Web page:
10 Facts About Sub-Saharan Africa
Fears over commodity prices have failed to derail the Africa Rising narrative and the region continues to elicit strong interest from consumer goods companies. Its strength remains in its potential, with a young population and some of the world’s fastest-growing populations. Its consumer markets are seeing strong growth, driven by an increasing urban middle class.
Here are some key facts about this region:
1. Sub-Saharan Africa is a diverse region. It is not a single country, and shouldn’t be treated as such. It is a region home to a diverse range of people, languages, cultures, economies, motivations and attitudes. To give just one example in 2014, per capita GDP ranged from US$24,984 in Réunion to US$192 in Somalia, the median age of the population ranges from 35.1 in Mauritius to 15.0 in Niger.
Per Capita GDP in Selected Sub-Saharan African Economies: 2014
Euromonitor International from national statistics/ OECD/UN/IMF
2. Weak infrastructure is clearly one of the region’s key challenges. In Ethiopia, one of Sub-Saharan Africa’s largest and most dynamic economies, only 34.3% of roads are paved. Nigeria, the region’s largest economy, has a similar-sized road network as the Philippines, despite having a land area more than three times the size. Yet, distributional challenges are being overcome with business using micro-distributors and undertaking their own deliveries in order to overcome any “last-mile” challenges.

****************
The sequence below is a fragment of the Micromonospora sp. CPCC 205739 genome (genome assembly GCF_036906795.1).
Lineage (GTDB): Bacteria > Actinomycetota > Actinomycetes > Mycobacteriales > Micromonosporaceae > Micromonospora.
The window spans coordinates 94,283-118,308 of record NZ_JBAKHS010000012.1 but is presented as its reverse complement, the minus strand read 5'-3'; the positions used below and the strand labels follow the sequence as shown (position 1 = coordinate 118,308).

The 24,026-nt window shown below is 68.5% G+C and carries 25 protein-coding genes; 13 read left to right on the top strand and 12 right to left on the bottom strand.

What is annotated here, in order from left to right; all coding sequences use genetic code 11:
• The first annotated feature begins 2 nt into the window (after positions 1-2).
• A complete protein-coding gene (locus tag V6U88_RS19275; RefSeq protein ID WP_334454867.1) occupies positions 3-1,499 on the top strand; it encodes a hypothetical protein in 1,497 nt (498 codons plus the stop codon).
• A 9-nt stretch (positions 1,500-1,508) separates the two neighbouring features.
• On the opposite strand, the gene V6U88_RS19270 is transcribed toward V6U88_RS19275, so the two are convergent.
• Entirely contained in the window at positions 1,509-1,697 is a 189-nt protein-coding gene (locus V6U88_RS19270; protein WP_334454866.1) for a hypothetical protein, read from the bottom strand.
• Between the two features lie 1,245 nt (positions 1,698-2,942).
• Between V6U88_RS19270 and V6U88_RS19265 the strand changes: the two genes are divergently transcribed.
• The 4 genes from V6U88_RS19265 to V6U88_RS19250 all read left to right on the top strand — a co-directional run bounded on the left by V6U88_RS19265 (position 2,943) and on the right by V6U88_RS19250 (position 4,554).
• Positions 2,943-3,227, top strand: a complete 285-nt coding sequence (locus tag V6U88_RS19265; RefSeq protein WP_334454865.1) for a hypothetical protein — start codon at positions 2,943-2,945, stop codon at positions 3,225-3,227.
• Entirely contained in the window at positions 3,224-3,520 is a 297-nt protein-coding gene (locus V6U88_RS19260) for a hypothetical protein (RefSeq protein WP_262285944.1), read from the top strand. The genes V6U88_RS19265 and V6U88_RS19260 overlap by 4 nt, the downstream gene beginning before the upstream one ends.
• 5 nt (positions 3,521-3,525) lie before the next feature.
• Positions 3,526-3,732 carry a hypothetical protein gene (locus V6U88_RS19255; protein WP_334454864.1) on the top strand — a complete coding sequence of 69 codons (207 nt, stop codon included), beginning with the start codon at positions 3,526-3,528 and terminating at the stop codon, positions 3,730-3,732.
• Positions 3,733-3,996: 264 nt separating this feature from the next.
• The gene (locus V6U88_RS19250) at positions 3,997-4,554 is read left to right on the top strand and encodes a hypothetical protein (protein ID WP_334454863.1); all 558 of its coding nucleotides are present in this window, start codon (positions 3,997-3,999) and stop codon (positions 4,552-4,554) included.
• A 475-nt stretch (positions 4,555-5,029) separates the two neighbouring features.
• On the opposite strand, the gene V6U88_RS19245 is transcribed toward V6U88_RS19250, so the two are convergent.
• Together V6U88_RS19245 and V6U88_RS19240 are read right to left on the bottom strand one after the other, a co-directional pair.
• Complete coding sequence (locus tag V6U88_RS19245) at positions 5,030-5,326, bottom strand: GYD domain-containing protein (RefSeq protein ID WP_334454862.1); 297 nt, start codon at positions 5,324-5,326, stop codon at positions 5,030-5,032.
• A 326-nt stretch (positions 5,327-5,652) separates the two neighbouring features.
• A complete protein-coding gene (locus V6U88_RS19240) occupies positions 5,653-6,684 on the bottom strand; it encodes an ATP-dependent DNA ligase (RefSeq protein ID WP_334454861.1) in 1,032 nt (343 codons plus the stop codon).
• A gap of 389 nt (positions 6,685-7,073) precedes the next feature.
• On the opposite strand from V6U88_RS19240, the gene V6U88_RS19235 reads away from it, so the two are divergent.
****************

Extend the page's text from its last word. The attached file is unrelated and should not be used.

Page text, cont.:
Road Network and Land Area in Selected Emerging Markets: 2014
Source: Euromonitor International from UN Food and Agriculture Organisation (FAOSTAT)/ International Road Federation (IRF)/Eurostat/national statistics
Note: Land area in ‘000 sq kilometres
3. As part and parcel of the infrastructure deficit, electricity shortages are a key concern and challenge for business. In per capita terms, the 10 lowest energy-generating countries globally are all Sub-Saharan African, with Togo generating just 16.4 KWh per capita in 2014 – the equivalent of running a pc for around 80 hours – compared to an average of 2,178 KWh across emerging and developing countries as a whole. Overcoming a reliance on imports and improving generating capacity is crucial for economic growth.
Electricity Production in Sub-Saharan Africa: 2014